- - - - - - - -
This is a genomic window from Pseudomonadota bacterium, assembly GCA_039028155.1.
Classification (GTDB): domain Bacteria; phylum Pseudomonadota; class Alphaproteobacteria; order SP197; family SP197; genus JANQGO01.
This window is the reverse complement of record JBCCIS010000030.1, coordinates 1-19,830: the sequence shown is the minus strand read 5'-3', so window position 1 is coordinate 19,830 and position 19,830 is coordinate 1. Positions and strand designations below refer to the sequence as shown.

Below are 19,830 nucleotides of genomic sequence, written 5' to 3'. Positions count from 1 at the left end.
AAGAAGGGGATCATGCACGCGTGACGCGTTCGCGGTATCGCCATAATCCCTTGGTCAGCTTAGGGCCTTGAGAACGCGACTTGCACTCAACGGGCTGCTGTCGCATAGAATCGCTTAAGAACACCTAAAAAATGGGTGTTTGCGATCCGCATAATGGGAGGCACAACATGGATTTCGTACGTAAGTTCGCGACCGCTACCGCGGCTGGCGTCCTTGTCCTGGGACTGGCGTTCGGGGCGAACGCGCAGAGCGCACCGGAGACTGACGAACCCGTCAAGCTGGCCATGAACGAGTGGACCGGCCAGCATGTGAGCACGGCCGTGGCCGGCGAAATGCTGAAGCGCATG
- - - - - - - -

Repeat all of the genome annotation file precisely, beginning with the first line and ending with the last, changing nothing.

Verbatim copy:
This is a genomic window from Pseudomonadota bacterium, assembly GCA_039028155.1.
Classification (GTDB): domain Bacteria; phylum Pseudomonadota; class Alphaproteobacteria; order SP197; family SP197; genus JANQGO01.
This window is the reverse complement of record JBCCIS010000030.1, coordinates 1-19,830: the sequence shown is the minus strand read 5'-3', so window position 1 is coordinate 19,830 and position 19,830 is coordinate 1. Positions and strand designations below refer to the sequence as shown.

Below are 19,830 nucleotides of genomic sequence, written 5' to 3'. Positions count from 1 at the left end.
AAGAAGGGGATCATGCACGCGTGACGCGTTCGCGGTATCGCCATAATCCCTTGGTCAGCTTAGGGCCTTGAGAACGCGACTTGCACTCAACGGGCTGCTGTCGCATAGAATCGCTTAAGAACACCTAAAAAATGGGTGTTTGCGATCCGCATAATGGGAGGCACAACATGGATTTCGTACGTAAGTTCGCGACCGCTACCGCGGCTGGCGTCCTTGTCCTGGGACTGGCGTTCGGGGCGAACGCGCAGAGCGCACCGGAGACTGACGAACCCGTCAAGCTGGCCATGAACGAGTGGACCGGCCAGCATGTGAGCACGGCCGTGGCCGGCGAAATGCTGAAGCGCATG